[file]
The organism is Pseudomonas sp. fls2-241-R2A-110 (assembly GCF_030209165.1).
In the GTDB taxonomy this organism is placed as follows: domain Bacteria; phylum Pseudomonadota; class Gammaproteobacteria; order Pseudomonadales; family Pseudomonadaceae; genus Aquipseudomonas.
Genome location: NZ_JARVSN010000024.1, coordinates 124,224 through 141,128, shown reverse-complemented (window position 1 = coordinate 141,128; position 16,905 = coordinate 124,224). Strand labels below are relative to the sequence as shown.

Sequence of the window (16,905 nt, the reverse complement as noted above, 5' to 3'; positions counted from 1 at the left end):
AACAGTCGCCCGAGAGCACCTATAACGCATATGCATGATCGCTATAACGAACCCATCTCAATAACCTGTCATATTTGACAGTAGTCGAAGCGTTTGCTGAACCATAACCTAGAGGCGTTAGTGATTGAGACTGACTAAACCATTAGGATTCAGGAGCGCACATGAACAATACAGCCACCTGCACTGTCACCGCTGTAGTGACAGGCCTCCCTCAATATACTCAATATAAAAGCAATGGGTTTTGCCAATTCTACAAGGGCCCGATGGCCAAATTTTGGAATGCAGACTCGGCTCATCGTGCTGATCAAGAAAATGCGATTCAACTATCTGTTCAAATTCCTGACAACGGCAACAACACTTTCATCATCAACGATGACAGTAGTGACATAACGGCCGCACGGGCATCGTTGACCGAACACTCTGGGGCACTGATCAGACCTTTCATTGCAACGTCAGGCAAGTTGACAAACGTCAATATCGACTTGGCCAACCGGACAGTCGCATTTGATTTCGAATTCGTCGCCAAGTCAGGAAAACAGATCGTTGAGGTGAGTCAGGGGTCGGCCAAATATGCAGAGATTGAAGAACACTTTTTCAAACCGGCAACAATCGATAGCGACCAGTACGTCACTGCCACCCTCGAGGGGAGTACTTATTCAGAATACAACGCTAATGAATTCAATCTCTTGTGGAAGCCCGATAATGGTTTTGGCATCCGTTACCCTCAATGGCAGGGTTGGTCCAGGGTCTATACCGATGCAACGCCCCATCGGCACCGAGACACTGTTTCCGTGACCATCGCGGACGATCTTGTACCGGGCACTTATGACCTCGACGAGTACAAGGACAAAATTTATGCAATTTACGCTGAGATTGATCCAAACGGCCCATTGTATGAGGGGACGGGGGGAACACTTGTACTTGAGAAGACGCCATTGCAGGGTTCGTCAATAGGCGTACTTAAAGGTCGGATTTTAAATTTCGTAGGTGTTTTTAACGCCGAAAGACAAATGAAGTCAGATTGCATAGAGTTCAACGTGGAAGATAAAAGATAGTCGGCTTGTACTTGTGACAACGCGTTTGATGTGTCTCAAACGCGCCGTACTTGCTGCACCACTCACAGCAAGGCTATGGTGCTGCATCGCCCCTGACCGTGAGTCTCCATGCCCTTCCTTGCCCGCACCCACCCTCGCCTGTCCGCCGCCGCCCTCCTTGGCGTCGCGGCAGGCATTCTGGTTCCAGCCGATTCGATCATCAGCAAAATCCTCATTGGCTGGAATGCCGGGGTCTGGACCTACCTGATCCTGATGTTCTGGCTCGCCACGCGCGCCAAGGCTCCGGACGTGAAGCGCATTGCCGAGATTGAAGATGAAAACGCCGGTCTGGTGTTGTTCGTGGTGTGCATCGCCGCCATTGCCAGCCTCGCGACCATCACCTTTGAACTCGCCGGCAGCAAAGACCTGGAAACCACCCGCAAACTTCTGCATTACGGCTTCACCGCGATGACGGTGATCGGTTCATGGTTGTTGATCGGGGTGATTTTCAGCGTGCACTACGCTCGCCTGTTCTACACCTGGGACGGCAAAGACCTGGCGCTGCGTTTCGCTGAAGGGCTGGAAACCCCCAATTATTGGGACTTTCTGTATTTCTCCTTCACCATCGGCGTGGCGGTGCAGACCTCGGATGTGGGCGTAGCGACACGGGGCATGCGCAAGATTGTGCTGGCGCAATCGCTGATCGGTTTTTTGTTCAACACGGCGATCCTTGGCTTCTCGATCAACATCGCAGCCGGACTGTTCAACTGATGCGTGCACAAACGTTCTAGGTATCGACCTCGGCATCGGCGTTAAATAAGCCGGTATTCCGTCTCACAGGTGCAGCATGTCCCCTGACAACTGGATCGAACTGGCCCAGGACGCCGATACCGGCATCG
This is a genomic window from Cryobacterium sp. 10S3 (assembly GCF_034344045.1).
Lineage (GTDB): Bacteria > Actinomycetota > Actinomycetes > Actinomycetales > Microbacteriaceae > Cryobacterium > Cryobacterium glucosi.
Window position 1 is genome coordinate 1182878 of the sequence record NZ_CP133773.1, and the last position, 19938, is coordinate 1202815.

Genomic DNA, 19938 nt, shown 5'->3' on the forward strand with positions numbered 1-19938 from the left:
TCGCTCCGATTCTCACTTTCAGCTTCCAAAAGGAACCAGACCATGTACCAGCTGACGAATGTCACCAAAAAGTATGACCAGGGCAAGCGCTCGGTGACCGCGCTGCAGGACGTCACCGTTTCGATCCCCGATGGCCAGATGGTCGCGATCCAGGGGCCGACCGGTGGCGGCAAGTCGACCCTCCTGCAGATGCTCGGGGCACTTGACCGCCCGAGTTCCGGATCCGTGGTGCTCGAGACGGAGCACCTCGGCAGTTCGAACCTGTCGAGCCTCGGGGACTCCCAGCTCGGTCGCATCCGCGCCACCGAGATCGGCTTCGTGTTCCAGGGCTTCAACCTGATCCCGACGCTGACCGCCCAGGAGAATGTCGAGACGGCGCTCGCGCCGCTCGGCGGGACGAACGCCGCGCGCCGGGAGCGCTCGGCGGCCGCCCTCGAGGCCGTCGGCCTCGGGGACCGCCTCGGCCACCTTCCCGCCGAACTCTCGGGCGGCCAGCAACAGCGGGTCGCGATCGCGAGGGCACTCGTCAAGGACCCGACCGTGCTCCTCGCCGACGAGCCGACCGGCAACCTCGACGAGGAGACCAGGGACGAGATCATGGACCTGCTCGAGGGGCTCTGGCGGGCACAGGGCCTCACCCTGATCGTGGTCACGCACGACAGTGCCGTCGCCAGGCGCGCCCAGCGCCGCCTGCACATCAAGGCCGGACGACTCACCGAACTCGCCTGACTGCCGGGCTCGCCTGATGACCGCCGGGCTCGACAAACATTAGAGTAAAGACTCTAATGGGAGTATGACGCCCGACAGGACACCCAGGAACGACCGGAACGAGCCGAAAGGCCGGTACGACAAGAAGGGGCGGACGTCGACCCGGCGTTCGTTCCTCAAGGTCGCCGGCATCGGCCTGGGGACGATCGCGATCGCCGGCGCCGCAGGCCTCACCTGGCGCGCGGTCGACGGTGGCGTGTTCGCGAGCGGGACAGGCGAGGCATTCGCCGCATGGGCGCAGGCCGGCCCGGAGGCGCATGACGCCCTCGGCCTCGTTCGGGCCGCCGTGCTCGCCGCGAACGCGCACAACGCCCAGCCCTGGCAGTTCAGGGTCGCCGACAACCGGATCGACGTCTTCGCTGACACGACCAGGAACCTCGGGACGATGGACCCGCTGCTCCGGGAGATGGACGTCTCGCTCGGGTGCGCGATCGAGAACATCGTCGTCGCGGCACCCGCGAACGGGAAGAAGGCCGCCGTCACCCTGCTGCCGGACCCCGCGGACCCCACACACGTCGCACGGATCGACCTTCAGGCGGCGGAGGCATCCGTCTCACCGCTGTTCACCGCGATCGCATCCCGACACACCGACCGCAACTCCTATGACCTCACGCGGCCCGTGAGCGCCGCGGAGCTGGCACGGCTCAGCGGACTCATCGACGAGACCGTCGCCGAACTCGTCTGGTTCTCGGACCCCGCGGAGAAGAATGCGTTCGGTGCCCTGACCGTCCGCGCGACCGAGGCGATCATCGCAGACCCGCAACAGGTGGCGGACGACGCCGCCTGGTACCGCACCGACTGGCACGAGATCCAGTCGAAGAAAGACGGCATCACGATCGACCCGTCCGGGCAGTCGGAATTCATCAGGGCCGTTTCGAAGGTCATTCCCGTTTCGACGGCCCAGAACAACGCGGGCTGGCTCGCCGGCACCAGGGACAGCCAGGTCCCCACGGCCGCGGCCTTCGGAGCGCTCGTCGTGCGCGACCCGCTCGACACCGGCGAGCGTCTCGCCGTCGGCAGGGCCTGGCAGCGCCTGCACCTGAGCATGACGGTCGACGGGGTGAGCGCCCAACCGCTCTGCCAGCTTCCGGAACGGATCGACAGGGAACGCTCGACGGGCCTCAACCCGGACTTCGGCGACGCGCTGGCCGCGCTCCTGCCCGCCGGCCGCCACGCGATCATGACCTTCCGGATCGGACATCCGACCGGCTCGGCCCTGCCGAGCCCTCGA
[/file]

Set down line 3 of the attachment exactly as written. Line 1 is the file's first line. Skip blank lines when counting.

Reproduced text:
Genome location: NZ_JARVSN010000024.1, coordinates 124,224 through 141,128, shown reverse-complemented (window position 1 = coordinate 141,128; position 16,905 = coordinate 124,224). Strand labels below are relative to the sequence as shown.